Sunday Poem

Listening to Sun Ra, Birds Convene Outside my Window

A friend of mine likes to chide me
for what he calls my bourgeois proclivity
to listen only to music played in time.

So each time this afternoon I’ve put on
volume one of The Heliocentric Worlds
by Sun Ra, I’ve thought of that friend,

and wondered whether he would let this
qualify as sufficiently experimental,
though it isn’t the full recorded chaos

he often argues is the only moral
kind of music left. A silly pretense
of his, but one I can’t help sometimes

measuring myself against. And, I admit,
though there are stretches of incoherence
on this record that try my patience,

I can usually find a definite plotting,
particularly the sections where the bass
begins a walking line the other instruments

organize themselves around; making what
Sun Ra, in his own way chiding one critic’s
attempt to classify his compositions

as free jazz, more accurately dubbed
“phre” jazz: the ph signifying the definite
article, and though I don’t know how

in English to make that claim cohere,
it’s an assertion I’ll grant Sun Ra
not just because he may have meant

the definite article of some form of speech
not yet part of human understanding,
but also because it imbues everything

in his songs with purpose. There in the word,
Ra said, indicates the sun, so that his music
is the music of the sun. And really,

though I don’t hear on this record
the enveloping whiteout of sound
I think of when I try to imagine the music

of the sun, I appreciate his gesture
at something so large. And, in the most
chaotic moments, where I hear him

fumbling with the meter, when Sun Ra
lets out a too-quick flurry of notes and the band
behind him lets the song dissolve into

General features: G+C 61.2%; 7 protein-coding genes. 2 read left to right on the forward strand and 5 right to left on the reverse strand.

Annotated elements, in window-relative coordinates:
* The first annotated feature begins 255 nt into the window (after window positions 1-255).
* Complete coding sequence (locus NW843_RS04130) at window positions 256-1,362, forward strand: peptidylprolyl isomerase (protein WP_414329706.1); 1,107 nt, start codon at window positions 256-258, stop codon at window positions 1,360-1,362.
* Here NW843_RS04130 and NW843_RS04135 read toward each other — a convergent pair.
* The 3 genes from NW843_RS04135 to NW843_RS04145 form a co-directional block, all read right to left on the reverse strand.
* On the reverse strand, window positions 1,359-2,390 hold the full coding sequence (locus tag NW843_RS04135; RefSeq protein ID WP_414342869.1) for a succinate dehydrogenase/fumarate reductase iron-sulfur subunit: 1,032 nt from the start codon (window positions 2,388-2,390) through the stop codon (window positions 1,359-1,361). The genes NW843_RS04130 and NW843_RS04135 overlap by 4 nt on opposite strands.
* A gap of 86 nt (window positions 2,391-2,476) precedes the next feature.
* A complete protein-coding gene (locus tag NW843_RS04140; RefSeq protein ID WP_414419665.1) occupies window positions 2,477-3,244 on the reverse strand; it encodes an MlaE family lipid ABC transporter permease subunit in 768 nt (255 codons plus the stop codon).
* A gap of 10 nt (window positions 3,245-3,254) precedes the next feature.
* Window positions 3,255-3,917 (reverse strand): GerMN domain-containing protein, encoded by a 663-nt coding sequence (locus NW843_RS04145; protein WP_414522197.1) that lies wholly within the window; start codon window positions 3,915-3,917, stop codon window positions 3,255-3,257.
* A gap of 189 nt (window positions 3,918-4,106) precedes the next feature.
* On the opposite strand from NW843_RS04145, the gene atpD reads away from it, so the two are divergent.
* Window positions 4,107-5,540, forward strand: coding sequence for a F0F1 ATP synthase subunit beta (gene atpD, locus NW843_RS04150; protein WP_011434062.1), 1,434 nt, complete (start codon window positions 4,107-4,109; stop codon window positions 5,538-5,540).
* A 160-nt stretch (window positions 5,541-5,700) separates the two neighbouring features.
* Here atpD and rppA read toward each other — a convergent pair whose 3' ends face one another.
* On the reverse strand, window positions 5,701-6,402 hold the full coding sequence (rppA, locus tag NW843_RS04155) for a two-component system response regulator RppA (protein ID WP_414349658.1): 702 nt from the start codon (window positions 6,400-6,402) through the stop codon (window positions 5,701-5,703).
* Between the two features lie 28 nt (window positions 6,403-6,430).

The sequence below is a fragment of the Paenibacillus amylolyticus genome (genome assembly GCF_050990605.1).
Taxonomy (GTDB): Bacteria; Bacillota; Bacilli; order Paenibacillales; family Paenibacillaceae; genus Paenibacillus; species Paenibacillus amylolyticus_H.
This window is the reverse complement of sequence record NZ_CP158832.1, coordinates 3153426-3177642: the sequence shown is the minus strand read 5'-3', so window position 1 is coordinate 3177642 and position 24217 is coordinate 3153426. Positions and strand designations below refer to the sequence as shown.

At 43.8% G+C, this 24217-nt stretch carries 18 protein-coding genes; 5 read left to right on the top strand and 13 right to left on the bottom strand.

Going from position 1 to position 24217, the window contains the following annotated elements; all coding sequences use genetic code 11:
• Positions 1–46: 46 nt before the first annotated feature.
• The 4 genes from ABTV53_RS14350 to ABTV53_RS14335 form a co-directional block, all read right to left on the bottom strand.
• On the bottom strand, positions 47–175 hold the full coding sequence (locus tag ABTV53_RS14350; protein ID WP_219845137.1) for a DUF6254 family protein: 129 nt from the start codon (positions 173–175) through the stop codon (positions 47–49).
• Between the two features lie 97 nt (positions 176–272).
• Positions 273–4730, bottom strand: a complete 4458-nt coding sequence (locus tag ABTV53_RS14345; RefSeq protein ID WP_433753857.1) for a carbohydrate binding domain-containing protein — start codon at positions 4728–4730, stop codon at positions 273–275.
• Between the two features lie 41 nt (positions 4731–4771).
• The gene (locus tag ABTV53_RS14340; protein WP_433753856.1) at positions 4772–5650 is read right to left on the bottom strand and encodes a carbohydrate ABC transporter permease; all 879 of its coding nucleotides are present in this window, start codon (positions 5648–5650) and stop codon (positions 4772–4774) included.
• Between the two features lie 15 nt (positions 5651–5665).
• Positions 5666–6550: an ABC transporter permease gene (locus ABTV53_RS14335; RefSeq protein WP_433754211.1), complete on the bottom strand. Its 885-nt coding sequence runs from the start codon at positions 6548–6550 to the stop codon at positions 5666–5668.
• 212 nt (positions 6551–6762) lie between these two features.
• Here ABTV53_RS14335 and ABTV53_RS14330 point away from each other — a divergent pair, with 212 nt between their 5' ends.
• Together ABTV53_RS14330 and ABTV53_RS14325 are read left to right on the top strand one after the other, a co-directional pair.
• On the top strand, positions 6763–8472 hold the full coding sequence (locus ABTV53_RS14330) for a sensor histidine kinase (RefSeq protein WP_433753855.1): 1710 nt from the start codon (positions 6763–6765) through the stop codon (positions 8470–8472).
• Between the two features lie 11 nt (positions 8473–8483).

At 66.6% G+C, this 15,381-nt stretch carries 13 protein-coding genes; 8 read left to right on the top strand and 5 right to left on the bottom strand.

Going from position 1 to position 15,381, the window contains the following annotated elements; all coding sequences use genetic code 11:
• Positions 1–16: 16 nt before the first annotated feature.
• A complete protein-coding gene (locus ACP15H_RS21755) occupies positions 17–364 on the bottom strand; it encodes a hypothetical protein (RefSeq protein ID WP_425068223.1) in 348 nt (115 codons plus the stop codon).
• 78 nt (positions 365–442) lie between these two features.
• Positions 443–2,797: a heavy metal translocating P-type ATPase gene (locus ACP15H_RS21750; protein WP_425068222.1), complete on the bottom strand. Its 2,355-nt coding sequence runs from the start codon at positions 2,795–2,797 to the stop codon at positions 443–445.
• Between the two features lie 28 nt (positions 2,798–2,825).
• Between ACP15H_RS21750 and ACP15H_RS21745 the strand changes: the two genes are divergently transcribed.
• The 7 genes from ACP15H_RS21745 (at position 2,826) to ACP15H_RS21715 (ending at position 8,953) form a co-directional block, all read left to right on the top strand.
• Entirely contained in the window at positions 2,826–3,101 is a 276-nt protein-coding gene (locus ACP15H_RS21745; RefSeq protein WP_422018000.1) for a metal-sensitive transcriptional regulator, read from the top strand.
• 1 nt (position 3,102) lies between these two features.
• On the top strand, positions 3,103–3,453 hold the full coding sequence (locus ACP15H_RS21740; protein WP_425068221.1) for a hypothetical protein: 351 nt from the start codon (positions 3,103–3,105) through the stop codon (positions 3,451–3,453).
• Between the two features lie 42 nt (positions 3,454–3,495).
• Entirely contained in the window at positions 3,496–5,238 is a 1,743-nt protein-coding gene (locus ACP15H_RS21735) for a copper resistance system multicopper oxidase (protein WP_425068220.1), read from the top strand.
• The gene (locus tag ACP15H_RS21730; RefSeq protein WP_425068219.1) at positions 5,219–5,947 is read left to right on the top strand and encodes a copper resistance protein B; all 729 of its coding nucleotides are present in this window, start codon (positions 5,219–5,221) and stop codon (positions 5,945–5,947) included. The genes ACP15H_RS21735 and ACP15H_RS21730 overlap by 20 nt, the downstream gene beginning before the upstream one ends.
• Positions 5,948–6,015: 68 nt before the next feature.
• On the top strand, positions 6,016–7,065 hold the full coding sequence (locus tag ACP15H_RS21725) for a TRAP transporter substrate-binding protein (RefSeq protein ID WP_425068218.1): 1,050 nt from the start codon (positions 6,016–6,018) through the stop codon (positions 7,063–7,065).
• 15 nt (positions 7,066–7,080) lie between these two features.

something like the noise of two dozen
pinched balloons deflating as they streak
across a room, I hear in it their collective

enthusiasm, all of them overeager to enjoy
at once all the notes in the song, which
validates the notion of this music as

a perpetual celebration of motion and being.
Perhaps that’s the thing that’s got
these two mottle-headed blackbirds

returning to my windowsill each time
I put the record on. Now, because I’ve made
my friend’s voice into one of the many critics

always running through my head, and so
clearly hear his claim to distrust something
as cogent as the pleasure one might take

from listening to arranged sound, I think how,
seeing this scene, my friend would say
that these two birds can’t be lingering here

to enjoy the songs with me; he’d claim how
they sometimes caw and flap around is proof
of agitation, their dancing a defense,

a sign they fear the source of such adamant,
inscrutable music, and he’d say that if there’s
a lesson to take from the nature these two birds

exemplify, it’s in the way they distrust art
like it’s some classic predatory foe. Granted,
I’ve stacked my lines against him; granted,

I’ve heard him sing “Daisy, Daisy, give me
your answer, do” to his daughter in perfect
tender pitch, and though when singing it

he did disrupt the tune’s rhythm, it wasn’t
to deconstruct the body of the song,
but so he and his girl could exchange

a bit of laughter. But I’d like to think
he would agree with how I’ve drawn him,
that this is an accurate description of how

he prefers to think about music, diminishing
the notion that art can provide joy,
calling me either wrong or naive

when I disagree. I can see him citing the way
I’ve made a prop of him here as proof
that coherence is all a false elaboration.

So what can I say to such a claim, other than
to admit I know no more than he does
how birds experience joy, and that

my pleasure in this scene comes as much
from listening to Sun Ra dismantling a melody
as it does from the wonder of these birds

returning to hop and sputter along my sill,
whether they gather here by chance, delight,
or to try to call the song to order.

by Charlie Clark
from Blackbird, 2011

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